It seems clear that evasion, denial, and protection of the guilty was pervasive among those in authority. It also seems clear that that is a conclusion that the report was intending to convey, although as yet I haven't found it clearly and unambiguously stated.

Very depressing to read. I'm not sure I have the stomach for digesting enough of it to do much more than join in the general "moral indignation." Assessing the "value" of the report - whther it can be a stimulus toward improving anything - will be difficult.

John


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Subject: RE: BS: Child abuse in Ireland
From: goatfell
Date: 22 May 09 - 11:19 AM

take a look at the way the American and other armies that abuse prisners so we are all capiable of abuse we the senseable ones chose not to do it.


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Subject: RE: BS: Child abuse in Ireland
From: GUEST,Smokey
Date: 22 May 09 - 06:49 PM

Goatfell, we are not all capable of abuse of this nature. Can you honestly say that you have ever had to choose not to sexually abuse children, or rape someone? If it were only 'sense' that precluded us from doing these things, there would be an awful lot more of it about.


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Subject: RE: BS: Child abuse in Ireland
From: Peter K (Fionn)
Date: 22 May 09 - 07:46 PM

JohnInKansas, you are right that individual identities were concealed as a result of self-censorship, but that needs to be put in context. When Judge Ryan took that decision, the Christian Brothers were pursuing a court action that threatened to suppress not only the names of the abusers but also the specific institutions involved - of which there were more than 200, administered by a total of 18 Catholic religious orders. Ryan took the view (and who would argue?) that such a constraint would have rendered the report utterly useless. He therefore concealed individual identities in a deal under which the litigation was abandoned.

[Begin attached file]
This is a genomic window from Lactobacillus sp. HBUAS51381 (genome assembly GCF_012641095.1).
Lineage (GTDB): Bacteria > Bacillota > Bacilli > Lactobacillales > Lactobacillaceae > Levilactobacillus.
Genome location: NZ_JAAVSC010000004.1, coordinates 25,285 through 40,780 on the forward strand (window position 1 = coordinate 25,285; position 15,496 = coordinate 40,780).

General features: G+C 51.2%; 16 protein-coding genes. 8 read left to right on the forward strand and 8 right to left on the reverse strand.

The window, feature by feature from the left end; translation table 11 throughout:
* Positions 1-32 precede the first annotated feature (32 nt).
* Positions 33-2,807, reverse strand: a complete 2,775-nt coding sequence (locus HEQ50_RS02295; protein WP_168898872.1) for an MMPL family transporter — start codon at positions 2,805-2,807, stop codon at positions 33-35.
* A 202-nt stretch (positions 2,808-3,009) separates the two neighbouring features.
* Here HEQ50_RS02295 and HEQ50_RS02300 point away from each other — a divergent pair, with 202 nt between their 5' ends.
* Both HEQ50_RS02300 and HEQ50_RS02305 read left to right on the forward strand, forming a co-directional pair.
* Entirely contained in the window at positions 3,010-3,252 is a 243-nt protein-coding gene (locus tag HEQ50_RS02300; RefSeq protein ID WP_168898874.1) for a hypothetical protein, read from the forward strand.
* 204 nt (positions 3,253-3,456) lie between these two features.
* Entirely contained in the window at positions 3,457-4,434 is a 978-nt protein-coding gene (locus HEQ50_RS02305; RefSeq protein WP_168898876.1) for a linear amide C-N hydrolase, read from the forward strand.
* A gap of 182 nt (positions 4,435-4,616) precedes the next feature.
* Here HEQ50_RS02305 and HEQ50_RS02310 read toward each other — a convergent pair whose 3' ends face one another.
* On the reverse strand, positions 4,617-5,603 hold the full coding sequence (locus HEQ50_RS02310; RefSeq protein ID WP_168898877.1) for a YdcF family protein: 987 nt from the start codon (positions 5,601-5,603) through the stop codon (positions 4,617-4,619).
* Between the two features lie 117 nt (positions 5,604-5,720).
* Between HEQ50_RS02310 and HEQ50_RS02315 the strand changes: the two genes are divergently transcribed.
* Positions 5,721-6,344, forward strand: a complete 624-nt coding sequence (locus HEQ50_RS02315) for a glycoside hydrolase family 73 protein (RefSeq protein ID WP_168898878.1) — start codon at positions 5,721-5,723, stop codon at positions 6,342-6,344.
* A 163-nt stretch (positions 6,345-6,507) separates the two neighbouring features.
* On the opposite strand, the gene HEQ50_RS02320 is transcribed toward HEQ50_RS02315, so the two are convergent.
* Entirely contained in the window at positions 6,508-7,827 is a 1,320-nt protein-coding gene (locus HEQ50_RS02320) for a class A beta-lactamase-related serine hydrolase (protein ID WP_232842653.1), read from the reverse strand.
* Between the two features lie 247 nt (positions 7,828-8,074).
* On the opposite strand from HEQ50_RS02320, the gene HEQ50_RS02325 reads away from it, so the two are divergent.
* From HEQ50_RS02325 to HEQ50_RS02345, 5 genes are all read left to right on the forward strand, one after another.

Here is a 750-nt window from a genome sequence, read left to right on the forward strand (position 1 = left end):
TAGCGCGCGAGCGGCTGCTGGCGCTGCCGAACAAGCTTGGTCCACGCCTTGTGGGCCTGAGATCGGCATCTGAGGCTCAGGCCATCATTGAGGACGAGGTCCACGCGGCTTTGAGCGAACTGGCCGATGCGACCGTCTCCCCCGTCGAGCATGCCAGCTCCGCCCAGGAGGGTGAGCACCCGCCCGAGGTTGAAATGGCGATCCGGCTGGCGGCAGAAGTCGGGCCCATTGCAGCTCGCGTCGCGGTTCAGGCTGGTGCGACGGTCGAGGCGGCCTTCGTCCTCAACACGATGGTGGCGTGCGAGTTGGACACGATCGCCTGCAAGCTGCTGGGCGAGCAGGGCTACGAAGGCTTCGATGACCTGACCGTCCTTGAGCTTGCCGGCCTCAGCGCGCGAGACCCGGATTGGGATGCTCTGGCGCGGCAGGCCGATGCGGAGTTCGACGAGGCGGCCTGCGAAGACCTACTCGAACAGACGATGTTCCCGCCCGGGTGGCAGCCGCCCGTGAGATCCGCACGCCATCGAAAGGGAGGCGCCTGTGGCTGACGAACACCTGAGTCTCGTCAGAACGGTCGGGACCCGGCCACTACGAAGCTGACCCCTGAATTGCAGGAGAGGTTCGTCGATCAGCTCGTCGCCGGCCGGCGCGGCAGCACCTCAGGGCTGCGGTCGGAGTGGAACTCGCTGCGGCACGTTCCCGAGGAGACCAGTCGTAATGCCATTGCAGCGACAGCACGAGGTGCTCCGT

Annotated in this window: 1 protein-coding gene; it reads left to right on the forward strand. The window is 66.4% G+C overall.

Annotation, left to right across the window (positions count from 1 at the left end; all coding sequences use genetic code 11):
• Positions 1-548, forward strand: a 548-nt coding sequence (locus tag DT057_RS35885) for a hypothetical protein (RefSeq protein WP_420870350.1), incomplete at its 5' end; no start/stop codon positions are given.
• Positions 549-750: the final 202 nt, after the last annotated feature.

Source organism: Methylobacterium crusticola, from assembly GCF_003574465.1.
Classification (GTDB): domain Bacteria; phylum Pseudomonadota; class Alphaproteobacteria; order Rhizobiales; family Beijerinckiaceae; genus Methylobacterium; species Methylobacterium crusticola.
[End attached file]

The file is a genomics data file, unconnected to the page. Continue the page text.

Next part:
It must be remembered that at that time (as now in some degree) there was no certainty that the state institutions, courts etc, actually would stand up to the church. And in fairness the state is in a difficult position. A former prime minister, Bertie Ahern, said that the state did not want to bankrupt the religious orders and the truth is that it could not afford to. To this day nearly all of Ireland's schools and several of its major hospitals) are run by the religious orders. At the outset of the commission's enquiry the state (specifically the education department) and the church negotiated terms which were supposed to reflect equal liability. The religious orders wanted indemnity from all future claims; the state wanted them to meet the state halfway in shouldering the financial liabilities - particularly the costs of long-term counselling.

The religious orders got their indemnity for the knock-down, bargain-basement price of 1.28 million euros (that's about 1.77 million USD right now). Quite why the eduction department sold off indemnity so cheaply the government's finance department never understood. The estimated total cost to church and state combined has now reached 1.3 BILLION euros. Moreover it seems the religious orders lied at the time of the deal. Their denial of any knowledge or involvement in any covering up is at odds with the commission's findings. Politicians are trying to put the religious orders under a moral obligation to cough up more. But of course they don't understand such language. All 18 orders have said they have no intention of revisiting the original settlement. The burden will therefore rest on taxpayers.

It is not reasonable, JohnInKansas, to suggest the accusations are mostly anecdotal. Obviously the burden of proof in such an enquiry is much lower than in the criminal court, which is why there will be so much frustration and disappointment if the accusations never have to be answered in a criminal court. But many of the allegations have been too convincing to be refuted. Yesterday a spokesman for the Brothers said it was abhorrent yet undeniable that, for instance, a child had been made to lick excrement off a Brother's shoe, but that the onus was on victims to press for justice via the police and through other channels. To which a Barnardo's spokesman said he was "tongue-tied" at the suggestion that the onus was on abused children.

Also keep in mind that though the report will be new to many on Mudcat, the commission's deliberations have been reported in the Irish press along the way. Rather than provoking denials those reports simply stimulated more corroborating allegations, as indeed publication of the report itself has also done. In this respect it is salutory as well as distressing to look at some contributions to the Irish Times' letters page today - in particular the one from Diarmuid Whelan. (There is also a telling example of what happened when youngsters did indeed go to the police.) If the page disappears and anyone is interested I might come back here and quote a few sentences.